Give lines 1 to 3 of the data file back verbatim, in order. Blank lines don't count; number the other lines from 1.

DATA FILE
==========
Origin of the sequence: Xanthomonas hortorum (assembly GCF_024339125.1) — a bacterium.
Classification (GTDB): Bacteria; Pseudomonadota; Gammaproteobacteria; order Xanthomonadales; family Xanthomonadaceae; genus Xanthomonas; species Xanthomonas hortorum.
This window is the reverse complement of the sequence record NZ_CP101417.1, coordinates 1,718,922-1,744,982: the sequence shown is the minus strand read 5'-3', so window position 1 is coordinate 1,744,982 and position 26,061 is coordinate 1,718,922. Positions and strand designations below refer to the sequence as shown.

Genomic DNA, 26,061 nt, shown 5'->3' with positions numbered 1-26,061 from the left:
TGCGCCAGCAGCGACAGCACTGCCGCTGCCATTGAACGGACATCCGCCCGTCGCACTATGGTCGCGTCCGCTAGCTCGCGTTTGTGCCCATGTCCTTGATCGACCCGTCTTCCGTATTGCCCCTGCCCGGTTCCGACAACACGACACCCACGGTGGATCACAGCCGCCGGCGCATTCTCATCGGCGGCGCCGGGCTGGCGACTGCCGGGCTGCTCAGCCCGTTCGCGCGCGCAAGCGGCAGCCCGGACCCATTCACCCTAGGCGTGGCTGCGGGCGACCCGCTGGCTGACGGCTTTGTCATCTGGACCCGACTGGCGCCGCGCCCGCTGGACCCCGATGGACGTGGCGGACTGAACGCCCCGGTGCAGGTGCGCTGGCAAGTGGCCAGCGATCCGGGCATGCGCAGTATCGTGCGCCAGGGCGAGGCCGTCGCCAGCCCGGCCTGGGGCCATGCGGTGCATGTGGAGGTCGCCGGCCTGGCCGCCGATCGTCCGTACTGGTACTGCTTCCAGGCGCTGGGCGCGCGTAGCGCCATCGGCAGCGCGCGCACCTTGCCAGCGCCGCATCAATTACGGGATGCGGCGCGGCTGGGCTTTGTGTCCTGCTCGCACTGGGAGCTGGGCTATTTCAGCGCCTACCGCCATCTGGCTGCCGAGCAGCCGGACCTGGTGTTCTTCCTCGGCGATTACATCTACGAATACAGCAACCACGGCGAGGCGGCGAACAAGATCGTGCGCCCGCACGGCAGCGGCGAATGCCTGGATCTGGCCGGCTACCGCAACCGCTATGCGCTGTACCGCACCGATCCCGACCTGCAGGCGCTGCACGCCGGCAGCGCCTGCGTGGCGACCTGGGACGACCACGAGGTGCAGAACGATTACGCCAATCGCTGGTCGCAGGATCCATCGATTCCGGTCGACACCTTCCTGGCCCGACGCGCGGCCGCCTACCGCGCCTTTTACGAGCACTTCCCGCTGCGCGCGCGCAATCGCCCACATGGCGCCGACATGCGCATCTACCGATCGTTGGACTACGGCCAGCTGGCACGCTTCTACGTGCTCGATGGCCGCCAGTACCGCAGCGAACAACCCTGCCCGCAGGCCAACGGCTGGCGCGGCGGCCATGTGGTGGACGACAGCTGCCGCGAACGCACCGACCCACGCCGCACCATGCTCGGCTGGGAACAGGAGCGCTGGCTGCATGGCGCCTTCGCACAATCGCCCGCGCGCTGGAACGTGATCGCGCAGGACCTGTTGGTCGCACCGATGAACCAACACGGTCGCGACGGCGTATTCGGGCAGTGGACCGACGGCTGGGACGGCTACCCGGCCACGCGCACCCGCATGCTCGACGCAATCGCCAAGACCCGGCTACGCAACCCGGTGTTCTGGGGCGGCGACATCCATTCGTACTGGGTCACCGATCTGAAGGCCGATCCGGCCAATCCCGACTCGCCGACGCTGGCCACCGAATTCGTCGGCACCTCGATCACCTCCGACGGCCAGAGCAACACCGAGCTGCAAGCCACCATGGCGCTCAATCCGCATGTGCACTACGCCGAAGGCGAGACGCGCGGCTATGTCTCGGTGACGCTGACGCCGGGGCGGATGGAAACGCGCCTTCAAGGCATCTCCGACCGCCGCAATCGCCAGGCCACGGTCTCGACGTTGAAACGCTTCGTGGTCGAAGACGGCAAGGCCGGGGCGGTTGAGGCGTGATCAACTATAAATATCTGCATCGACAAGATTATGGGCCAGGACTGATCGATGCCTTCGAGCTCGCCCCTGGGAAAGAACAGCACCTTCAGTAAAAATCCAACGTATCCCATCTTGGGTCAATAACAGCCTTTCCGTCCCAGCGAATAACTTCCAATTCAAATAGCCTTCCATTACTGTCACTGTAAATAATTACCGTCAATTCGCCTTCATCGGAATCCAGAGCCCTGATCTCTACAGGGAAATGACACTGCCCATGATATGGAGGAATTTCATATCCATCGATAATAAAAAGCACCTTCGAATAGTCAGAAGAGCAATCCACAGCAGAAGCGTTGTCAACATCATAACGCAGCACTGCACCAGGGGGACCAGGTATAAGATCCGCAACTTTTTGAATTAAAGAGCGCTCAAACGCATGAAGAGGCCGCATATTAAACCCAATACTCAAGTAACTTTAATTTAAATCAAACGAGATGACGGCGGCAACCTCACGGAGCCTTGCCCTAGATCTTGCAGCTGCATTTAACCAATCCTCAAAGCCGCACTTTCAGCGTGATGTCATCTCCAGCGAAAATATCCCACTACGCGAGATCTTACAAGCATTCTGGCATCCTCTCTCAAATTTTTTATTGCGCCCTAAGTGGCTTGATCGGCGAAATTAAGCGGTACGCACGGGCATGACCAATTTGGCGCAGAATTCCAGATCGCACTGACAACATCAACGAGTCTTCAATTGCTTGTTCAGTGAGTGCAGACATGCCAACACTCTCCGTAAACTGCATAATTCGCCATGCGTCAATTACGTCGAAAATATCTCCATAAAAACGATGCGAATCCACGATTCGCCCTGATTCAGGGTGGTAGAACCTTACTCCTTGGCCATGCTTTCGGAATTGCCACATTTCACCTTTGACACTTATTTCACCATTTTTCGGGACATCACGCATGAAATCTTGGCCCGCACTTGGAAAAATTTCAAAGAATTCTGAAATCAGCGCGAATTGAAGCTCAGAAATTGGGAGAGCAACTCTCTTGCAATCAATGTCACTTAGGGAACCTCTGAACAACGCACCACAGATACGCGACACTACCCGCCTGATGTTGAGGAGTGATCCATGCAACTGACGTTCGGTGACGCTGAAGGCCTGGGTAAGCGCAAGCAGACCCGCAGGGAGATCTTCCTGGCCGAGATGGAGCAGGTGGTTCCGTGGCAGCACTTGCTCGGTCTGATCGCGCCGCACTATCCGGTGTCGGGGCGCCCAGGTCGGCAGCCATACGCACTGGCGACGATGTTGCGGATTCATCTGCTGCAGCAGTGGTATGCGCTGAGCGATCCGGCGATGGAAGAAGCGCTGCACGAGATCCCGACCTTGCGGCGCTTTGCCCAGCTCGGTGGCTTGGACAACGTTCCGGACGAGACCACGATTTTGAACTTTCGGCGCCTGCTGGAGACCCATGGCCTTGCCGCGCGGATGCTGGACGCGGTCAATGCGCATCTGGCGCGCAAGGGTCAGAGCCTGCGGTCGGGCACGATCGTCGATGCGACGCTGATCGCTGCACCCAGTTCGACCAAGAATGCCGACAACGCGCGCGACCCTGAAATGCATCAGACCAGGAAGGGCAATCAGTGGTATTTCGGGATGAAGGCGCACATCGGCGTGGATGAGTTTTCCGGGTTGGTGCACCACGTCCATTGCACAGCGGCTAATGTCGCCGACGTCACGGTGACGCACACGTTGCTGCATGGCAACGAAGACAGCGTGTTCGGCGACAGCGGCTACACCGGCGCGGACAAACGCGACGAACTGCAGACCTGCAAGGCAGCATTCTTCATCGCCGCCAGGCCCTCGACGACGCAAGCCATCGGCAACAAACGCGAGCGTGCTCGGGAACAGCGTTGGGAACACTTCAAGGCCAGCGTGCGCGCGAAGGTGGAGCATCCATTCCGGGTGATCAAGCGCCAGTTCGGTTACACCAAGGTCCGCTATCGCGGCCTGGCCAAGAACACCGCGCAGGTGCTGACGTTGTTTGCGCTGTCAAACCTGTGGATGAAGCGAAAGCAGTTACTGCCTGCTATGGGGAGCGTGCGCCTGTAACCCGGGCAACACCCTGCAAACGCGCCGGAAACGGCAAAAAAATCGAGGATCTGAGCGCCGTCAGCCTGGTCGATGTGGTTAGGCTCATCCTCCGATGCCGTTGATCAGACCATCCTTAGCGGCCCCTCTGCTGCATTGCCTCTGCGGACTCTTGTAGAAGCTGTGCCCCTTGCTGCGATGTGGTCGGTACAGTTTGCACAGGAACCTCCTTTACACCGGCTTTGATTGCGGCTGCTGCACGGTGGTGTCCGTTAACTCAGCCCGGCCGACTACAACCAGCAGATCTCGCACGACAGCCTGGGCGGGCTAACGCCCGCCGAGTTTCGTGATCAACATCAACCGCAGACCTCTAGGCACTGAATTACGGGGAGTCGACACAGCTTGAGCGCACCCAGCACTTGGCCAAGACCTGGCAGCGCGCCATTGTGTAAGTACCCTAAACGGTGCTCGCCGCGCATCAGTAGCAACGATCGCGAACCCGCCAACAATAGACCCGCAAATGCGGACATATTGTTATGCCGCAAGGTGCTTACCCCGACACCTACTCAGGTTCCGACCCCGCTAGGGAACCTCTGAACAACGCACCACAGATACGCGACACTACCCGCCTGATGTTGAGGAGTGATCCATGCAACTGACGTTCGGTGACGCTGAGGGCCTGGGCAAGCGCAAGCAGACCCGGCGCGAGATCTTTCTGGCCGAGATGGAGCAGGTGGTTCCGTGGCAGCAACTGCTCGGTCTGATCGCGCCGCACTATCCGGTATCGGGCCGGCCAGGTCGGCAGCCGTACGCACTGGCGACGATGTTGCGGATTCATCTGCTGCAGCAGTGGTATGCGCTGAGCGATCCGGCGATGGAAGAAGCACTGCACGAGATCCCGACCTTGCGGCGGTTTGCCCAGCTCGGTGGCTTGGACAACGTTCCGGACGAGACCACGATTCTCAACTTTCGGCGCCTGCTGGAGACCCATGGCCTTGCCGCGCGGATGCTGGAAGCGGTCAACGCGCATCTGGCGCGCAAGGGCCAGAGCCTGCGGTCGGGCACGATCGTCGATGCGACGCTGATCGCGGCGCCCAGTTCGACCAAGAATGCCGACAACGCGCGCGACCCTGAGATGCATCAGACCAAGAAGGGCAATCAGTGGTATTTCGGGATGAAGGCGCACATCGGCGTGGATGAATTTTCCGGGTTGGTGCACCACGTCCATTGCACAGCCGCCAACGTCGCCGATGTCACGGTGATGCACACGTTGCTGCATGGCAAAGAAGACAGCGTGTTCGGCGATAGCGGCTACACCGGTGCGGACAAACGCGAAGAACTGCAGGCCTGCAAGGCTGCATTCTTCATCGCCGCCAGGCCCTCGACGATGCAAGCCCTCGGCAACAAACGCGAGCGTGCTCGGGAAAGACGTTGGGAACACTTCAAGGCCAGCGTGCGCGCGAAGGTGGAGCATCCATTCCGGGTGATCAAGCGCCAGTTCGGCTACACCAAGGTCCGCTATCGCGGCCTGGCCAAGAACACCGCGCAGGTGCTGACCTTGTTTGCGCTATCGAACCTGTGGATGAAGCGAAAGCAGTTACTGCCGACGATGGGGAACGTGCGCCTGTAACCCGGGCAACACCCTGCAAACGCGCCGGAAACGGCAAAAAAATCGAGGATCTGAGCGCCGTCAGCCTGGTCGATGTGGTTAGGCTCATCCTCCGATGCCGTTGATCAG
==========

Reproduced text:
Origin of the sequence: Xanthomonas hortorum (assembly GCF_024339125.1) — a bacterium.
Classification (GTDB): Bacteria; Pseudomonadota; Gammaproteobacteria; order Xanthomonadales; family Xanthomonadaceae; genus Xanthomonas; species Xanthomonas hortorum.
This window is the reverse complement of the sequence record NZ_CP101417.1, coordinates 1,718,922-1,744,982: the sequence shown is the minus strand read 5'-3', so window position 1 is coordinate 1,744,982 and position 26,061 is coordinate 1,718,922. Positions and strand designations below refer to the sequence as shown.